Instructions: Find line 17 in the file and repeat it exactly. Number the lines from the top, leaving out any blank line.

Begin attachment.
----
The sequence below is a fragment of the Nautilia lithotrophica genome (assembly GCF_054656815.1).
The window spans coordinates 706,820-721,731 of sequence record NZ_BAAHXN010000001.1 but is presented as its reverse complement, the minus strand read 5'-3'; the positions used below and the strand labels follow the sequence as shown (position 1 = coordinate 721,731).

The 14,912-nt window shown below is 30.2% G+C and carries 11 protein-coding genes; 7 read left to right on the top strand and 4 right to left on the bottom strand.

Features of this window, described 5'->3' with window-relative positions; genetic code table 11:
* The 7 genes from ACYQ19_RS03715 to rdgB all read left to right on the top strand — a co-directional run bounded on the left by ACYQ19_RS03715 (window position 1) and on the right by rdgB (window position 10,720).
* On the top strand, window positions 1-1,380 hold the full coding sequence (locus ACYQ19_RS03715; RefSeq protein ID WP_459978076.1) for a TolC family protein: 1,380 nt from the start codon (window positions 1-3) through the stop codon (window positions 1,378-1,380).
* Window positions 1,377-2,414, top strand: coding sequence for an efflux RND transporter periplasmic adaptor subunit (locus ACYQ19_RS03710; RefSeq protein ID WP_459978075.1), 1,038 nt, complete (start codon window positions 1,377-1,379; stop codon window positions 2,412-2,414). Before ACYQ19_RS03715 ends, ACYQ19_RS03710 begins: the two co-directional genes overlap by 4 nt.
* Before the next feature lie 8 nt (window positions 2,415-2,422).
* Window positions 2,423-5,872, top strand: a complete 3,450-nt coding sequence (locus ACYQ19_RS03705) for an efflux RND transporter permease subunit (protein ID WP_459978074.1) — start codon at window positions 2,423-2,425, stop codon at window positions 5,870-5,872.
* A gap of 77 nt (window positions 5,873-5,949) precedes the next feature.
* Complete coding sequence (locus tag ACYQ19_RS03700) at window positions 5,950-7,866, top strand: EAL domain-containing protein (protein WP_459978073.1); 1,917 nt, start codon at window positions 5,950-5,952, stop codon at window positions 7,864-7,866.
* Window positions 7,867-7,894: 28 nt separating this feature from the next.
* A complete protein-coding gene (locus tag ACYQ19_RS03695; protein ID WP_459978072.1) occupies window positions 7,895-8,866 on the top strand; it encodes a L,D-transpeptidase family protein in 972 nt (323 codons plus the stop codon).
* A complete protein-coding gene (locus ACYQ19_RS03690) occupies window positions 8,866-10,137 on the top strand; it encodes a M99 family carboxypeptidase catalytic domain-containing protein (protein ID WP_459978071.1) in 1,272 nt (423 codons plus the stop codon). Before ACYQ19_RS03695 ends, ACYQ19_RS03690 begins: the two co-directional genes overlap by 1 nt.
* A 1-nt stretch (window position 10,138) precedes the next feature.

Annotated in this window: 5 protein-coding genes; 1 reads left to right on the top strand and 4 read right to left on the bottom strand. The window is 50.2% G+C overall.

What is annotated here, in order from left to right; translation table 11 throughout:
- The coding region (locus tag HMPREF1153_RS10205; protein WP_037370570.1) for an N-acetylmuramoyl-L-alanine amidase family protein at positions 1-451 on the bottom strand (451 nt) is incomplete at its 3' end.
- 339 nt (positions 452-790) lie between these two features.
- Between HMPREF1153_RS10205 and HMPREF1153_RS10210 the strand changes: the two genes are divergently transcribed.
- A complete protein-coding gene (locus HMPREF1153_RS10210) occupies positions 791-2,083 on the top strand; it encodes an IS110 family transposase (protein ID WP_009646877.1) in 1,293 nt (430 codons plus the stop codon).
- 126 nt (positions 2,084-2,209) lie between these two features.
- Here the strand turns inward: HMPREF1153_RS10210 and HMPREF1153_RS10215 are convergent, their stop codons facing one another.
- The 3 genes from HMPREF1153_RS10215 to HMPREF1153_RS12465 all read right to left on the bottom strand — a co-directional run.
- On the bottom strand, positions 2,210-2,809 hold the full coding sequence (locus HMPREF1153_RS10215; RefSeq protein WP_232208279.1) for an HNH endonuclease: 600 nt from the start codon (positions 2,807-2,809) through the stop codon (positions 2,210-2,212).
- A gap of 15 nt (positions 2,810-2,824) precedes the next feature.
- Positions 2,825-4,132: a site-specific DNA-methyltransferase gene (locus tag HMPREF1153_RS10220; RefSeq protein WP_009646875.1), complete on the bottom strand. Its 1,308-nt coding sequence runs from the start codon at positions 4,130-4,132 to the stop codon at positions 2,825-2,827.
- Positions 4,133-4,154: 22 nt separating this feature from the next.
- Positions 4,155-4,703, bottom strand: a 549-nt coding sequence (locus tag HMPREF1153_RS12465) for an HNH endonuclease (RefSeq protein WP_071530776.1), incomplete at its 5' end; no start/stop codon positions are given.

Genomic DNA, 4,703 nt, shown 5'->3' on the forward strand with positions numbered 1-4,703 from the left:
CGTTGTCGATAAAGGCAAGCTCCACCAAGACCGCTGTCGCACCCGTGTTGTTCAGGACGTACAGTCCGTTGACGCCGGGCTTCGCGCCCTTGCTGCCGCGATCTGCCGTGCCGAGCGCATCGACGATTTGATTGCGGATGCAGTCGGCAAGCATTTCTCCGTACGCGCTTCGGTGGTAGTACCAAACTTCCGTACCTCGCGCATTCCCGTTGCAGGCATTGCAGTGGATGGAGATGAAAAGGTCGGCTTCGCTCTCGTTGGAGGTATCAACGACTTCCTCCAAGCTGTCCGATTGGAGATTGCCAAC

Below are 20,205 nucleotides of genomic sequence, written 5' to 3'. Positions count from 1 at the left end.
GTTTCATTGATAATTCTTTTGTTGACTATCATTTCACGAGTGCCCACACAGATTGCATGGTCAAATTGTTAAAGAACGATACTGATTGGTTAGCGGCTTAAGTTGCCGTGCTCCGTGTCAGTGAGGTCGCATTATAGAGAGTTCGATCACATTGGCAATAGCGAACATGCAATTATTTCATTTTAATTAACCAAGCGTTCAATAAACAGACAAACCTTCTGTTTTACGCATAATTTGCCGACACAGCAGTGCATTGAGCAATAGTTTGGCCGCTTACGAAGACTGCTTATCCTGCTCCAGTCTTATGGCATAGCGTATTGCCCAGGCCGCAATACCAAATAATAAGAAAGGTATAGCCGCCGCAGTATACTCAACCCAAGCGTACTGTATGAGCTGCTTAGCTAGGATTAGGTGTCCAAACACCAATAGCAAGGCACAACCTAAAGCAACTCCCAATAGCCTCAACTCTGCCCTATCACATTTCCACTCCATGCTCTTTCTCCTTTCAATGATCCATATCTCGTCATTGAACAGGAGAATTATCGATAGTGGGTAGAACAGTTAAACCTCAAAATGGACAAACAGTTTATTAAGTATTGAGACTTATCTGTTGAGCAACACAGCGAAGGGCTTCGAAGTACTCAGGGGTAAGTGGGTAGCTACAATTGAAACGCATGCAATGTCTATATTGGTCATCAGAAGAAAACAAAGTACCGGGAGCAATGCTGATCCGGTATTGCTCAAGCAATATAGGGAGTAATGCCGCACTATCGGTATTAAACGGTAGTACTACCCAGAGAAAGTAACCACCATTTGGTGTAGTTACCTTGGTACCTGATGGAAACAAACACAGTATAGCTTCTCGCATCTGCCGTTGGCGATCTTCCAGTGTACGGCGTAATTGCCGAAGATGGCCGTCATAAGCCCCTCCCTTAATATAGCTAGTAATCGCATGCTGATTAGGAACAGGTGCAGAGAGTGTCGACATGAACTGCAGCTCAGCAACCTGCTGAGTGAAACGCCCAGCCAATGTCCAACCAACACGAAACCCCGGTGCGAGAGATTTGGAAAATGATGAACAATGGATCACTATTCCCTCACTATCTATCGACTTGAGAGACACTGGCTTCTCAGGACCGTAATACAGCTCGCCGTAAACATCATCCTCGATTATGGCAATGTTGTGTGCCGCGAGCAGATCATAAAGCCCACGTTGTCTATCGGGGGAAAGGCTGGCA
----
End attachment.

What is annotated here, in order from left to right; translation table 11 throughout: